Blimey, has it really been seven years since Game Freak’s last wholly original project? Between developing two mainline series Pokémon entries, they’ve cooked up HarmoKnight, a download-only entry into the rhythm action genre.
HarmoKnight is an interesting beast because it feels so predominantly Game Freak, yet it’s so dissimilar to their previous projects. The bulk of the game plays like a more music-orientated Bit.Trip Runner.
That is, you’ll be relying more on your sense of rhythm and ability to follow HarmoKnight’s infectious music than the pixel perfect platforming and trial-and-error conditioning Gaijin’s game focused on.
This is reinforced by having just two buttons to worry about: jump and attack.
So yes, it’s on-rails (or on-tempo), where lead character Tempo needs to reach level’s end with enough notes – earned by doing anything the game throws at you correctly in time with the music – to nab a ‘good’ or ‘great’ rank and progress onwards.
And it’s this ‘anything’ that makes HarmoKnight shine. It’s all put together with such charm, reminding us of Rhythm Tengoku in its execution of rhythm elements in a gamey context.
Patterns of enemies to whack, notes and collect, jumps to make and cymbals to clash with your big musical stick are all expertly synced in time with the music, their visual cues ensuring playing a world for the first time – and thus not knowing the tune – is never entirely frustrating.
Alas, HarmoKnight is fairly easy to play through if you’ve a good sense of rhythm – unlockable levels and bosses aside – but difficult to master. Perfecting these side scrolling levels demands concentration and precision.
It’s the bosses which change how HarmoKnight plays, swapping things round to a Space Channel 5-esque remember-the-commands-and-beat-then-recall affair. Audio feedback for these – and the game as a whole - is sublime, lending a real sense of euphoria to inputting the button commands both correctly and with perfect timing.
So far, so good, then. But HarmoKnight isn’t always hitting the high notes. It can reach rage-inducingly unfair levels at times, particularly during minecart levels, where approaching enemies fail to produce audio feedback and a pre-empted presence on screen. That’s not smart level design.
HarmoKnight also lacks the sort of crazy levels of variety that, say, Rhythm Tengoku (Rhythm Paradise to us dirty non-importers -ed) brought to the table. And while you could argue that the Tengoku table was loaded with snack-y crisps, sausage rolls, chocolate fingers and some delectable mini quiches rather than a full fat hog, HarmoKnight’s never quite manages to feel like a main course either. It’s more of a cup-a-soup.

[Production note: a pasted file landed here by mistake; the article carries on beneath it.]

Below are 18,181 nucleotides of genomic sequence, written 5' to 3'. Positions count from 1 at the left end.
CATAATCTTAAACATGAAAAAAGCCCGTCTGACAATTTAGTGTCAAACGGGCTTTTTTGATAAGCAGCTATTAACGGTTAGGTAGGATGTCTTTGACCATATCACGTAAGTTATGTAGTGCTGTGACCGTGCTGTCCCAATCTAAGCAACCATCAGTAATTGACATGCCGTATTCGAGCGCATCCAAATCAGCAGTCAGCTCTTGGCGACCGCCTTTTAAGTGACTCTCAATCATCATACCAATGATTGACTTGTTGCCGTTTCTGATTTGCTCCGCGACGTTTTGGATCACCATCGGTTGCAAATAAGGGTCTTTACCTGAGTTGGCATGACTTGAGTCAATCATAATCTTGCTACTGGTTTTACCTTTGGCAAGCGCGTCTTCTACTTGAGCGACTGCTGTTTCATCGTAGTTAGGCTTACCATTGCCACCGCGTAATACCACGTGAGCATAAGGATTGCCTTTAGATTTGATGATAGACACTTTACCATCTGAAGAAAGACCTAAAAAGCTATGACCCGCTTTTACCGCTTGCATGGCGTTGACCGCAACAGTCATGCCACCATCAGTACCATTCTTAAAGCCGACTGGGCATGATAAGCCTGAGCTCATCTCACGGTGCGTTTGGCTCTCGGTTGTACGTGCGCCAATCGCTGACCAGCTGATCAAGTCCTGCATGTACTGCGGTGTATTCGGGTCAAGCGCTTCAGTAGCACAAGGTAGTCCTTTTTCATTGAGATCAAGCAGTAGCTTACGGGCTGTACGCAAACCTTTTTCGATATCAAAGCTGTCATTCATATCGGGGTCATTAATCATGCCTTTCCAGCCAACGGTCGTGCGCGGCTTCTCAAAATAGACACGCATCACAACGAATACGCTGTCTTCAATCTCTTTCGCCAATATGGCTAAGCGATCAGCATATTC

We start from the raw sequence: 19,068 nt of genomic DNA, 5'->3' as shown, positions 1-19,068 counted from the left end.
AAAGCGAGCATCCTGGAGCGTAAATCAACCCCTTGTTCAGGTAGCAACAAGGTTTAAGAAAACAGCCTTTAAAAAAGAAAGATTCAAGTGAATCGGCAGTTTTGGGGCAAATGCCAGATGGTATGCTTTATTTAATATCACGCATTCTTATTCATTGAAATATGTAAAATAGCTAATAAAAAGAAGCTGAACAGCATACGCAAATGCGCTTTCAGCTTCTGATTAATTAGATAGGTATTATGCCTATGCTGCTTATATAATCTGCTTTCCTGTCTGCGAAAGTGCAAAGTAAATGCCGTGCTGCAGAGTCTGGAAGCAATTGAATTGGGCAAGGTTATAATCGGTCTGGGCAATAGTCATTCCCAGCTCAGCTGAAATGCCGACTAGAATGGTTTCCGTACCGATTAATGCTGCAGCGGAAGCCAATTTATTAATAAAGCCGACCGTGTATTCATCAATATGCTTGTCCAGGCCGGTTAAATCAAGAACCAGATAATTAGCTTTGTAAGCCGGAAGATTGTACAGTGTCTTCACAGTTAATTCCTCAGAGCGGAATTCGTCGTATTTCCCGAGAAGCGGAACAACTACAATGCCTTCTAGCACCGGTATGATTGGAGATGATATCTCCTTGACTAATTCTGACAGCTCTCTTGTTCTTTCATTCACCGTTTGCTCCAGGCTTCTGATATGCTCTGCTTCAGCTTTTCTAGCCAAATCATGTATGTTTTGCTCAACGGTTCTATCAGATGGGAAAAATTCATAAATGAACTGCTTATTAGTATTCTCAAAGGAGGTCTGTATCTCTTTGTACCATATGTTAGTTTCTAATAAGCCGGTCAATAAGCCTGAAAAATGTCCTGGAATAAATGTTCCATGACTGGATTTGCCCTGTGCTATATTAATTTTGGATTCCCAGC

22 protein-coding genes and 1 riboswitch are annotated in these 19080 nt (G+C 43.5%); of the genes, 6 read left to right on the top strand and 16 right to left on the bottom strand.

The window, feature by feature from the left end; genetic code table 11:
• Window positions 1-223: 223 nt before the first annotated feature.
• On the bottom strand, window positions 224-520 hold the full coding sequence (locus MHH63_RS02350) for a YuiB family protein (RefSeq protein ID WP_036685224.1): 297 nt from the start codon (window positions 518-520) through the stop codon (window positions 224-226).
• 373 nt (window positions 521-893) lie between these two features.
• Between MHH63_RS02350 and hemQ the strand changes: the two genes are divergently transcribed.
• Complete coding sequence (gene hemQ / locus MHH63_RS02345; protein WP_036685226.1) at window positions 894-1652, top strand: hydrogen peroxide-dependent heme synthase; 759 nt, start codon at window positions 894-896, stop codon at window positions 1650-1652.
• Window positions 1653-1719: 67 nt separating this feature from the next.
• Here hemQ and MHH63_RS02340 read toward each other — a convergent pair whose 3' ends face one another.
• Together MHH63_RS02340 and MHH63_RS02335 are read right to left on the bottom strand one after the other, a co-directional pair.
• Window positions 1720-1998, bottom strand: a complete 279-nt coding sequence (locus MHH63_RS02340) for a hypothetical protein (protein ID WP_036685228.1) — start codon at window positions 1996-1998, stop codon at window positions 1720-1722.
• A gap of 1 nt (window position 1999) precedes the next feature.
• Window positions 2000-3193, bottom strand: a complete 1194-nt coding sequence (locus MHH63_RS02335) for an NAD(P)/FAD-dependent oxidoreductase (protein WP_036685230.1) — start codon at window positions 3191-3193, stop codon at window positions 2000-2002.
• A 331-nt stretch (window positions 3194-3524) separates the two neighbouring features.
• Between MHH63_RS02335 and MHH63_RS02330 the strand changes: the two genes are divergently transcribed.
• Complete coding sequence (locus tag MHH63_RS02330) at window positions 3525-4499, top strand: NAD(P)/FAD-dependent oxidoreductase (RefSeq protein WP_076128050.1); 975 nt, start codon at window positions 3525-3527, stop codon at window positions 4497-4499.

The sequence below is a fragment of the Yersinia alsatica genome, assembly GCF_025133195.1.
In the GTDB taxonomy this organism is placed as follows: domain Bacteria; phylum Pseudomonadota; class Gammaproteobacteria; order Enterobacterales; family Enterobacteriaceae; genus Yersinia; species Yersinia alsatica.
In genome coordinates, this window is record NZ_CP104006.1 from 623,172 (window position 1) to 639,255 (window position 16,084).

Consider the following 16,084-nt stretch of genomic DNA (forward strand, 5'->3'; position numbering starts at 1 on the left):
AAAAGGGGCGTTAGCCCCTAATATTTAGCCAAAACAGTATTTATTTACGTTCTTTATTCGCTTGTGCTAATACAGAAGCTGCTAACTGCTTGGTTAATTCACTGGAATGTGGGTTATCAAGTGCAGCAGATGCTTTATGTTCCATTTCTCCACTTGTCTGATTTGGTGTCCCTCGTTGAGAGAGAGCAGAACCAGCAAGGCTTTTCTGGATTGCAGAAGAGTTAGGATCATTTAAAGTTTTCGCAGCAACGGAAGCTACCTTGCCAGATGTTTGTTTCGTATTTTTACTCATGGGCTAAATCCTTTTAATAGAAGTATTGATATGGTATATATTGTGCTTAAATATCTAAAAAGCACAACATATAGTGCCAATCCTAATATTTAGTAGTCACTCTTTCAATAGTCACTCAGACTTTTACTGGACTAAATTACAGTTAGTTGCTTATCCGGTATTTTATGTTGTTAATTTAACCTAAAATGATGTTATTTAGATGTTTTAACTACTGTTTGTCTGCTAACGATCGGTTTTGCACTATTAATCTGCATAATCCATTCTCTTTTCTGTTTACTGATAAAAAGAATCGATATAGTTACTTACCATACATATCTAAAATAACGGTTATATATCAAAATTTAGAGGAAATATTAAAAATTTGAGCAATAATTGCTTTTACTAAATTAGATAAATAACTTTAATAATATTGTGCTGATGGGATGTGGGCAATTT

Despite each world introducing a new central theme (one world has the tempo sporadically change during levels) and a bunch of deviously fun new enemy types to tackle, many levels within a world won’t offer new challenges, lending some an indistinguishable feel from the rest.
The levels that do – an octopus dance off! New characters that change the primary rules! – are a treat, though, and Game Freak understands the importance of testing players by rhythm, often obscuring the screen and shifting the camera about mid-level.
HarmoKnight is successful at carrying a smooth difficulty curve. Its final set of secret, unlockable levels carry over New Super Mario Bros.’ Star Road tradition of offering ‘ultimate challenges’ for each world’s theme, and unlockable Pokémon stages provide a nice break from the main story even if they are too short, both in length and in supply.
It’s not a particularly long game though – we were able to attain “great” ranks on every level and see everything in under 10 hours – but the allure of higher scores, better ranks and fast tempo versions of levels ensure there’s more to be done, though repetition within individual worlds could be demotivating to some.
One thing Game Freak definitely nailed is the game’s presentation – it looks and sound brilliant, and surprisingly for a Japanese game all dialogue was voiced in English. Its art style (a bit of a cross-breed between the Mushroom Kingdom and Pokémon’s monster design) shines brightly and fits the catchy musical score well.
So HarmoKnight is that cup-a-soup rather than the almighty snack table topped with a variety of delights. But it’s a mighty fine cup-a-soup, one that’s been superbly boiled, miraculously managing to avoid that soggy crouton effect, to offer a fresh taste of rhythm-action across its eight worlds. While you’ll pine for some Heinz if you try and live on its watery texture alone, it’s still a wonderful snack that’ll more than tide you over in small sips.